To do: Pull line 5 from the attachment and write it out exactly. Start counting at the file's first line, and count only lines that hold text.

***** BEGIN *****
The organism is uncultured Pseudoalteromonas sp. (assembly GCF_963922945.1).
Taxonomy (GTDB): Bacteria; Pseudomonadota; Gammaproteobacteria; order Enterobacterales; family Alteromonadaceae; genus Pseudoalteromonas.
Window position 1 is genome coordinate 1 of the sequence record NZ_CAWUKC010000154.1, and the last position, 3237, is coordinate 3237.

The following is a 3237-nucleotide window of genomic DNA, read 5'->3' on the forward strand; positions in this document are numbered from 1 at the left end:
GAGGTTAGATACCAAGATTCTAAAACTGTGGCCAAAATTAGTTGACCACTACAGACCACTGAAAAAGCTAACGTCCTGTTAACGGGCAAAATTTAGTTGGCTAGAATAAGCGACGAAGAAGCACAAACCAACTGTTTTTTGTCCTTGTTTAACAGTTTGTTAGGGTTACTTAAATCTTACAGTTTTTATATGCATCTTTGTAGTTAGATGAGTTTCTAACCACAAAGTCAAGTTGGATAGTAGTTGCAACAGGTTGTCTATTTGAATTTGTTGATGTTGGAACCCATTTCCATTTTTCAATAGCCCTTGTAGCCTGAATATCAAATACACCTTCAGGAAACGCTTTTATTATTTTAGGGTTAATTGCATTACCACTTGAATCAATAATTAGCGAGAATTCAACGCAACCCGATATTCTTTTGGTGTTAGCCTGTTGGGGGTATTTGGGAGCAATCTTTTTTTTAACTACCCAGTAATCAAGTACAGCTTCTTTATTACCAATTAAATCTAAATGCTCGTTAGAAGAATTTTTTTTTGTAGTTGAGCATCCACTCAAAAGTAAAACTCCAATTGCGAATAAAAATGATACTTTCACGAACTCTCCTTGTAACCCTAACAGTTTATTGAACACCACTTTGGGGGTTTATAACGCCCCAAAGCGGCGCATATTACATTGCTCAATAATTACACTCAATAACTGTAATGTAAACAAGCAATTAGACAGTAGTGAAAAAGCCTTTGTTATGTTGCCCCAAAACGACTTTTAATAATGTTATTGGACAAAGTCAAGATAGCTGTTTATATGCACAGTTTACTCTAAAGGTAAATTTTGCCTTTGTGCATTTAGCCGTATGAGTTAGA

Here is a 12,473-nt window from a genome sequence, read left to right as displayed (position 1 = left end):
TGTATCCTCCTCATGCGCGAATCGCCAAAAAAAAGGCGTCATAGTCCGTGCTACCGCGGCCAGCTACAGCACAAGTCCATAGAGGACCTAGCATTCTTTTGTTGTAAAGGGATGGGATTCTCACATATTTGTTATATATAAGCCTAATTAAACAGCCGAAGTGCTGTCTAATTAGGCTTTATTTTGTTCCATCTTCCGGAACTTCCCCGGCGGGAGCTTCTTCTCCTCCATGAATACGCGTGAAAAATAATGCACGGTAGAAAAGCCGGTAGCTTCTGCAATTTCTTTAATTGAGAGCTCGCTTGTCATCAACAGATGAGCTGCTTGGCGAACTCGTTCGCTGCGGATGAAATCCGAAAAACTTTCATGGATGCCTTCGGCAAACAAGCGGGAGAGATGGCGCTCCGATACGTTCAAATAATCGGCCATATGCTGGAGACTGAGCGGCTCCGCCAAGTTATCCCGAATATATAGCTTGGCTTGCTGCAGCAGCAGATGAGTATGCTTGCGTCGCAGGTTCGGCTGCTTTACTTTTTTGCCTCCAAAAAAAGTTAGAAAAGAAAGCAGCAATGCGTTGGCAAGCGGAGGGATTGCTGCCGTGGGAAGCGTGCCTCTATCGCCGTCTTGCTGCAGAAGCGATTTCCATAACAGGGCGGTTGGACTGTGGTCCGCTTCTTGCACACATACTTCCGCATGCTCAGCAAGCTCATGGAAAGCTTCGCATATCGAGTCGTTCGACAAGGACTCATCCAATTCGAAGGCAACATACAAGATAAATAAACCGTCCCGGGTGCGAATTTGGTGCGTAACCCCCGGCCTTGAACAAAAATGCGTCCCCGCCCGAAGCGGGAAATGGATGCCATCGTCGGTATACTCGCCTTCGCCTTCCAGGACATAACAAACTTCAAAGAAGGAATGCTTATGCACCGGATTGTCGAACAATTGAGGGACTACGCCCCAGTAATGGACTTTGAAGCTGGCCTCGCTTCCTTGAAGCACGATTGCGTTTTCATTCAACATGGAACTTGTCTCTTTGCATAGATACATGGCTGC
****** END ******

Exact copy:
GAGGTTAGATACCAAGATTCTAAAACTGTGGCCAAAATTAGTTGACCACTACAGACCACTGAAAAAGCTAACGTCCTGTTAACGGGCAAAATTTAGTTGGCTAGAATAAGCGACGAAGAAGCACAAACCAACTGTTTTTTGTCCTTGTTTAACAGTTTGTTAGGGTTACTTAAATCTTACAGTTTTTATATGCATCTTTGTAGTTAGATGAGTTTCTAACCACAAAGTCAAGTTGGATAGTAGTTGCAACAGGTTGTCTATTTGAATTTGTTGATGTTGGAACCCATTTCCATTTTTCAATAGCCCTTGTAGCCTGAATATCAAATACACCTTCAGGAAACGCTTTTATTATTTTAGGGTTAATTGCATTACCACTTGAATCAATAATTAGCGAGAATTCAACGCAACCCGATATTCTTTTGGTGTTAGCCTGTTGGGGGTATTTGGGAGCAATCTTTTTTTTAACTACCCAGTAATCAAGTACAGCTTCTTTATTACCAATTAAATCTAAATGCTCGTTAGAAGAATTTTTTTTTGTAGTTGAGCATCCACTCAAAAGTAAAACTCCAATTGCGAATAAAAATGATACTTTCACGAACTCTCCTTGTAACCCTAACAGTTTATTGAACACCACTTTGGGGGTTTATAACGCCCCAAAGCGGCGCATATTACATTGCTCAATAATTACACTCAATAACTGTAATGTAAACAAGCAATTAGACAGTAGTGAAAAAGCCTTTGTTATGTTGCCCCAAAACGACTTTTAATAATGTTATTGGACAAAGTCAAGATAGCTGTTTATATGCACAGTTTACTCTAAAGGTAAATTTTGCCTTTGTGCATTTAGCCGTATGAGTTAGA